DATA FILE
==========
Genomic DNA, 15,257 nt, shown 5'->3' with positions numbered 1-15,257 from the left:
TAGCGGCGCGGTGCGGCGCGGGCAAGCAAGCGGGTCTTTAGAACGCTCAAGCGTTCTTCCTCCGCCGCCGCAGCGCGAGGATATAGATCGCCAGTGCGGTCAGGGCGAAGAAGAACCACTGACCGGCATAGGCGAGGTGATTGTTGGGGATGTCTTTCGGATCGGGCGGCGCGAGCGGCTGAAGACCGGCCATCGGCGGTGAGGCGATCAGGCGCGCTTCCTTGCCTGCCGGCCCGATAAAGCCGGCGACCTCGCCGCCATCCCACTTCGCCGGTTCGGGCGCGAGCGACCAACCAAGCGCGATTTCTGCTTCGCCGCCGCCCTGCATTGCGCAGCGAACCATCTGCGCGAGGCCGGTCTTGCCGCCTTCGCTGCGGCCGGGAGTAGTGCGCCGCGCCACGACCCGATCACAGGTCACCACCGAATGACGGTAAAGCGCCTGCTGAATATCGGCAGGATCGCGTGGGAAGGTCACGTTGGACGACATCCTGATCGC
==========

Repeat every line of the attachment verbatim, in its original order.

Genomic DNA, 15,257 nt, shown 5'->3' with positions numbered 1-15,257 from the left:
TAGCGGCGCGGTGCGGCGCGGGCAAGCAAGCGGGTCTTTAGAACGCTCAAGCGTTCTTCCTCCGCCGCCGCAGCGCGAGGATATAGATCGCCAGTGCGGTCAGGGCGAAGAAGAACCACTGACCGGCATAGGCGAGGTGATTGTTGGGGATGTCTTTCGGATCGGGCGGCGCGAGCGGCTGAAGACCGGCCATCGGCGGTGAGGCGATCAGGCGCGCTTCCTTGCCTGCCGGCCCGATAAAGCCGGCGACCTCGCCGCCATCCCACTTCGCCGGTTCGGGCGCGAGCGACCAACCAAGCGCGATTTCTGCTTCGCCGCCGCCCTGCATTGCGCAGCGAACCATCTGCGCGAGGCCGGTCTTGCCGCCTTCGCTGCGGCCGGGAGTAGTGCGCCGCGCCACGACCCGATCACAGGTCACCACCGAATGACGGTAAAGCGCCTGCTGAATATCGGCAGGATCGCGTGGGAAGGTCACGTTGGACGACATCCTGATCGC